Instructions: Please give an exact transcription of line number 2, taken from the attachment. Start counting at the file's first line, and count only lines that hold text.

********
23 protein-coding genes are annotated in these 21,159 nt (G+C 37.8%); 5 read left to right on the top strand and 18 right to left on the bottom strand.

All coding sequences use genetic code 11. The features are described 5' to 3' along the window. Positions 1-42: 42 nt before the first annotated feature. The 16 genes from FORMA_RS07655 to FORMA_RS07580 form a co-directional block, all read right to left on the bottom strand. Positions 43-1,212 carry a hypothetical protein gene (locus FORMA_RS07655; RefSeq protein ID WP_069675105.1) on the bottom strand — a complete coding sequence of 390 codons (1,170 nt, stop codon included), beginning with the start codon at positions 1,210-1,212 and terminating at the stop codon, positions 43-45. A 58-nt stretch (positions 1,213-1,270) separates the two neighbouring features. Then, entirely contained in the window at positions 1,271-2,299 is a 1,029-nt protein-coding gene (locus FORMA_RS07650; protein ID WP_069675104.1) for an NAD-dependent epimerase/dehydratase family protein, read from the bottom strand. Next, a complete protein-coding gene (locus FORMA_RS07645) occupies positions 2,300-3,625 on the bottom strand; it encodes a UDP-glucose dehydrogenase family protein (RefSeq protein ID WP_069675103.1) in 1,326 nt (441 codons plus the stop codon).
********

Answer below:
All coding sequences use genetic code 11. The features are described 5' to 3' along the window. Positions 1-42: 42 nt before the first annotated feature. The 16 genes from FORMA_RS07655 to FORMA_RS07580 form a co-directional block, all read right to left on the bottom strand. Positions 43-1,212 carry a hypothetical protein gene (locus FORMA_RS07655; RefSeq protein ID WP_069675105.1) on the bottom strand — a complete coding sequence of 390 codons (1,170 nt, stop codon included), beginning with the start codon at positions 1,210-1,212 and terminating at the stop codon, positions 43-45. A 58-nt stretch (positions 1,213-1,270) separates the two neighbouring features. Then, entirely contained in the window at positions 1,271-2,299 is a 1,029-nt protein-coding gene (locus FORMA_RS07650; protein ID WP_069675104.1) for an NAD-dependent epimerase/dehydratase family protein, read from the bottom strand. Next, a complete protein-coding gene (locus FORMA_RS07645) occupies positions 2,300-3,625 on the bottom strand; it encodes a UDP-glucose dehydrogenase family protein (RefSeq protein ID WP_069675103.1) in 1,326 nt (441 codons plus the stop codon).